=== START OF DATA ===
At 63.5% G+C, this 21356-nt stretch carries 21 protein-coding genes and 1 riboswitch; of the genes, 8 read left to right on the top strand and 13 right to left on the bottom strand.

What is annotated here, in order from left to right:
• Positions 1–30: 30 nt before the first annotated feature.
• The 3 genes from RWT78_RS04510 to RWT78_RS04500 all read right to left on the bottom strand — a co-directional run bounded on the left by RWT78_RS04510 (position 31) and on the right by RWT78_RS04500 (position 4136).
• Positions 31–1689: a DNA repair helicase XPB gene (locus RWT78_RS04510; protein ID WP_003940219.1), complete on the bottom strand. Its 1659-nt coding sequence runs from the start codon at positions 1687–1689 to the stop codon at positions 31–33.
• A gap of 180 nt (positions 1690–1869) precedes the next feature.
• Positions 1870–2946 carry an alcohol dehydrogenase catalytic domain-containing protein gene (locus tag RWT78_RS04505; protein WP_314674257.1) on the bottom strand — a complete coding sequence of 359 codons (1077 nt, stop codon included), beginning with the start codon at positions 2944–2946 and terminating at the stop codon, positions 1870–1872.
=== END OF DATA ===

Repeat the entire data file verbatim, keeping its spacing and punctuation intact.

At 63.5% G+C, this 21356-nt stretch carries 21 protein-coding genes and 1 riboswitch; of the genes, 8 read left to right on the top strand and 13 right to left on the bottom strand.

What is annotated here, in order from left to right:
• Positions 1–30: 30 nt before the first annotated feature.
• The 3 genes from RWT78_RS04510 to RWT78_RS04500 all read right to left on the bottom strand — a co-directional run bounded on the left by RWT78_RS04510 (position 31) and on the right by RWT78_RS04500 (position 4136).
• Positions 31–1689: a DNA repair helicase XPB gene (locus RWT78_RS04510; protein ID WP_003940219.1), complete on the bottom strand. Its 1659-nt coding sequence runs from the start codon at positions 1687–1689 to the stop codon at positions 31–33.
• A gap of 180 nt (positions 1690–1869) precedes the next feature.
• Positions 1870–2946 carry an alcohol dehydrogenase catalytic domain-containing protein gene (locus tag RWT78_RS04505; protein WP_314674257.1) on the bottom strand — a complete coding sequence of 359 codons (1077 nt, stop codon included), beginning with the start codon at positions 2944–2946 and terminating at the stop codon, positions 1870–1872.